The Short Version: Brother and sister pot-growers Paul and Lacey Hansen find a headless corpse on their property. After disposing of the body, it shows up again two days later – and they get drawn into a mystery that consumes their whole town. No one is who they seem and the plot is… well… unpredictable. Meanwhile, former couple Lisa Lutz and David Hayward are writing the novel in alternating chapters… and they don’t entirely agree with each other’s methods. Hence the rather unpredictable plot – and the staggering body count.
The Review: Lisa Lutz’s Spellman Family has a special place in my heart. Her rather unique style, the zany family life she creates, and the footnotes all come together to give me a warm fuzzy feeling of enjoyability when I read any of those books. I was intrigued – and a little concerned – when I heard that she was taking a break from the Spellmans and writing another novel… with someone else. Who doesn’t have equal billing on the cover. I was worried.
Of course, it turns out the disproportionate billing is just part of the game played over the course of this book. It is presented as “true life” without edits or anything – the novel, the email correspondence between the two, and the footnotes they used to mark up each other’s chapters. I’m not convinced that there wasn’t a healthy dose of fiction in the ‘real life’ subplot, but in the end it doesn’t really matter. This is an example of metafiction at its finest – and it is at its finest because the authors have created a book that isn’t about the plot or the characters or the writers themselves… but about the act of writing, the creation of the book. Paul and Lacey are pretty forgettable characters, as are nearly every other character who crops up. Sook might stick around the longest in my head and (I have to be honest) he’s the fault that I kept forgetting this book was set outside of San Francisco. I felt like it would’ve been a great Louisiana mystery. Yes, there’s a little bit of a Sookie Stackhouse thing in my head there. Deal with it.
The plot is a bit similar to a higher-profile “young kids growing pot” novel that I haven’t read yet (but it was in the Tournament of Books so a) it is on my list and b) I feel as though I can speak with some authority.[…..]) called Savages – but the plot becomes rather convoluted rather quickly as the two authors turn to sniping at each other via their text. Lacey is clearly Lisa and Paul clearly David – there are multiple references to “communication was never our strong suit” as the two siblings grow further apart during the hunt for the killer. Even the ending email to David reinforces the surrogate theory. So perhaps there was a slightly uncomfortable amount of using this book to hash things out – I didn’t mind.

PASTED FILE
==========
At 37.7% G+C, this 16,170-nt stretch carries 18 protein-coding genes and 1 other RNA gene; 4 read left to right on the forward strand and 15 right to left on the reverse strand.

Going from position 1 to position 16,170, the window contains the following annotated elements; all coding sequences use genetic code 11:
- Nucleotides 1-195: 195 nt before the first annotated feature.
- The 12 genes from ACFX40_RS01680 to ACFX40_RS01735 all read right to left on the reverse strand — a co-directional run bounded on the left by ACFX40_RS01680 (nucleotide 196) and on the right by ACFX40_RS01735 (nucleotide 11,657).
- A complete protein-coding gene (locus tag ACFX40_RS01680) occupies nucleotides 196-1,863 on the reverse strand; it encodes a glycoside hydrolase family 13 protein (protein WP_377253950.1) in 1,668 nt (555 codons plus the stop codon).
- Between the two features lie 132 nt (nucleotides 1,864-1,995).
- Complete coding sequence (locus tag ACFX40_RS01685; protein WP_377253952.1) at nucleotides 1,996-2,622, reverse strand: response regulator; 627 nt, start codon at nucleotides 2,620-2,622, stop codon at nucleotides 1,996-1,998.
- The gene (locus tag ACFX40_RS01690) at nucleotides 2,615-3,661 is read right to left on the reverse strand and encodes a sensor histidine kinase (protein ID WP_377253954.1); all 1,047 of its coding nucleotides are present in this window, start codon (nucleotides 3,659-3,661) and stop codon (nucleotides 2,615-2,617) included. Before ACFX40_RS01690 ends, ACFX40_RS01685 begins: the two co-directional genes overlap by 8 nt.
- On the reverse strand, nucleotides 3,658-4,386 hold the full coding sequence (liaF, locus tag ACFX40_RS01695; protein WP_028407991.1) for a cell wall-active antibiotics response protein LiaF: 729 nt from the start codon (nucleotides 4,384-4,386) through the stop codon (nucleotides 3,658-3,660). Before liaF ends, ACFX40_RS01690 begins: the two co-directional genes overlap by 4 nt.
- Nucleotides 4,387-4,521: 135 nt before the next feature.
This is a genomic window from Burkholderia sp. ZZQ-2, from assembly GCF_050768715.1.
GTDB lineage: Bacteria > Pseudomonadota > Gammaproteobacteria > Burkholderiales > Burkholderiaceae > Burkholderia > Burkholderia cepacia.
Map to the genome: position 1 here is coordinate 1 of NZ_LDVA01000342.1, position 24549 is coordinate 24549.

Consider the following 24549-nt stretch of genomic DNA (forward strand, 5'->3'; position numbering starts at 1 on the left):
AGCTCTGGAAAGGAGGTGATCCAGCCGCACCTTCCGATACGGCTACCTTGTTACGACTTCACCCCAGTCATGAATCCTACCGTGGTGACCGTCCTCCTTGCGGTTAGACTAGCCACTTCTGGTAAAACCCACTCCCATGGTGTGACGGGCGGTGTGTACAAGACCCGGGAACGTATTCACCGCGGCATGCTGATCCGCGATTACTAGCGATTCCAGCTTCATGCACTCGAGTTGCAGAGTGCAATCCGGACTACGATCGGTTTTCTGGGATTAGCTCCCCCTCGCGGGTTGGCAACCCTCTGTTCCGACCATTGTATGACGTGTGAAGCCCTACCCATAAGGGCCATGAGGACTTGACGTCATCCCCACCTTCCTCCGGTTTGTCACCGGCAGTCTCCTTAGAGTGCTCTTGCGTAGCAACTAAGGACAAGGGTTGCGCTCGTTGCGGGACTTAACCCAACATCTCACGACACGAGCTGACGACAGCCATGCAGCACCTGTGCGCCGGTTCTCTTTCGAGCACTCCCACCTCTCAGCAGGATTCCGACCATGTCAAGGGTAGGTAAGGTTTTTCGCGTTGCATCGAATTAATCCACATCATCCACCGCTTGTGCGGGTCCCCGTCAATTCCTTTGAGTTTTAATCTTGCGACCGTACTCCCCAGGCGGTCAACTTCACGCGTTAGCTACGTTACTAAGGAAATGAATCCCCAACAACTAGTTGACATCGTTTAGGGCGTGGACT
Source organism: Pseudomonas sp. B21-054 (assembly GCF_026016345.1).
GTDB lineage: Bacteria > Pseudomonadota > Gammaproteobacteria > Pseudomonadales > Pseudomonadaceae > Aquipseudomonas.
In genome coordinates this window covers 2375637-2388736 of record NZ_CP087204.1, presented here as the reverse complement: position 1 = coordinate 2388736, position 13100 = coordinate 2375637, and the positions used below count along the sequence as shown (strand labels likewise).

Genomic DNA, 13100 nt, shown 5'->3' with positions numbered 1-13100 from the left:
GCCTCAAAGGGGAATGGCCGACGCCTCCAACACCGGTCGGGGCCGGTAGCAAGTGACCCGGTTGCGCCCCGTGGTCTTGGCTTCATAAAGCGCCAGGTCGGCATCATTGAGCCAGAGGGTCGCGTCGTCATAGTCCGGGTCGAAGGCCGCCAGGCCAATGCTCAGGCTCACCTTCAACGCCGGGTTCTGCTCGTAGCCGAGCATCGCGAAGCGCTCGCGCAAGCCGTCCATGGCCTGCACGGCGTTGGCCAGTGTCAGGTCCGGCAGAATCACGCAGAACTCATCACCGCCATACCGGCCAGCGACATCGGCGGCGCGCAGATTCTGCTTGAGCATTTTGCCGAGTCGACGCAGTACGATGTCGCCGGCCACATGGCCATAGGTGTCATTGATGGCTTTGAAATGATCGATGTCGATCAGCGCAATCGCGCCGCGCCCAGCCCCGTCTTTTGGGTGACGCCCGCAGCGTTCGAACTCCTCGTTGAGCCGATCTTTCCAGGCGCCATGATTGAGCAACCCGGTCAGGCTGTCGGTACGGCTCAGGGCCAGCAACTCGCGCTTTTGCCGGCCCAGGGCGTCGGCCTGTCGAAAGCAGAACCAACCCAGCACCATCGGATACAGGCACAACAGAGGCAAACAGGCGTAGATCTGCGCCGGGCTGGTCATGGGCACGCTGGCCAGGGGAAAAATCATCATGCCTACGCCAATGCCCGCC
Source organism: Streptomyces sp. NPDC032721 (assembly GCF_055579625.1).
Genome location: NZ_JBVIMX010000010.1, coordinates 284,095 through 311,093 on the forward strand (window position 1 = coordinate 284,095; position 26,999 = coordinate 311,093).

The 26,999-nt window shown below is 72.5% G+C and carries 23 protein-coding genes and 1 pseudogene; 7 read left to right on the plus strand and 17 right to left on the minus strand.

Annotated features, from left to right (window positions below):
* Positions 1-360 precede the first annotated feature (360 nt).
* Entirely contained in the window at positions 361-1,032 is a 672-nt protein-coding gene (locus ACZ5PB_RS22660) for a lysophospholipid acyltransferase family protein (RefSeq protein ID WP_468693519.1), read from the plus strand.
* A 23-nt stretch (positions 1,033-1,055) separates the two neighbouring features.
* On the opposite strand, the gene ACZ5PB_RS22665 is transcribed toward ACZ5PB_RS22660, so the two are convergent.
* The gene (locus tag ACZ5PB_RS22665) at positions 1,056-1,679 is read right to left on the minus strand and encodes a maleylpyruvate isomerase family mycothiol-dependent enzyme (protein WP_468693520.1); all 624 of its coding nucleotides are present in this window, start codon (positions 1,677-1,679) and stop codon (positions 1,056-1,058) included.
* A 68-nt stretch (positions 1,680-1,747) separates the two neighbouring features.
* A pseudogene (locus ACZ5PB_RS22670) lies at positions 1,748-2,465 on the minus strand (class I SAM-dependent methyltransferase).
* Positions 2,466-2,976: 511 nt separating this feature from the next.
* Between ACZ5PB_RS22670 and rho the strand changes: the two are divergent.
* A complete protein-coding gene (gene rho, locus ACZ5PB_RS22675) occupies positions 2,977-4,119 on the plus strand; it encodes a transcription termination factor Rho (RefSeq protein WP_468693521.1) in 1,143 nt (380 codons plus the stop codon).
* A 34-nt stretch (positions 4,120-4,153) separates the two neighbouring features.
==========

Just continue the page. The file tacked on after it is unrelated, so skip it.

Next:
I kept reading each chapter mainly to see what crazy thing was going to happen and then what the email exchange had to say. David’s large-print “Dick & Jane” chapter and Lisa’s hilarious “fuck you. seriously, fuck you.” response are a perfect example – the most compelling relationship in the novel was that of the two authors. Each time Lisa killed someone or undid one of David’s plot twists, you could feel the frustration – and the same for whenever David turned the plot from what seemed to be its natural course. I do admit, I liked Lisa’s plot choices better… just because she was hysterically dry whenever she used one. Lacey’s really rude “are you sure they’re dead?” questions every time someone else died, the way that characters like Sook became this mashup of completely ridiculous character traits because they weren’t allowed to erase something that had been established, and Lutz’s continued “what about that plane crash?” questions were just a few of my favorite recurring things.
Unfortunately, as much fun as the book is (especially for the literary minded – this might make an excellent off-beat AP English novel… just a thought, any teachers who might be reading this…), it does have some pretty huge flaws. In fact, I already pointed the biggest one out: the authors are more compelling than the characters. The book, if you excised the emails/footnotes, would be kind of… well, I don’t want to say bad…. but…. it’d be an airport novel. In the most clichéd and ‘offensive’ use of that term. Fast, pulpy, and pretty forgettable. I don’t have a single IMAGE locked into my mind from this book – I’m sure that in a few months, I’ll barely remember any of it. The writing is great, don’t get me wrong – but it lacks a certain focus. It feels almost as though the authors put a bit more thought into the book as a whole than the actual component parts.
Rating: 3.5 out of 5. Weaker than a Spellman novel and ultimately far less satisfying – but an entertaining and enjoyable literary novelty nonetheless. The collaborative novel can either succeed smashingly (see: Good Omens, Pratchett & Gaiman) or fail miserably (many, many others) – this lands squarely in the middle. It is not a true ‘collaborative’ novel – more like a ‘combined’ novel, a serial novel where the author was flipped for each installment. It has its charms – but they are ultimately fleeting and so I can’t really rate it any higher.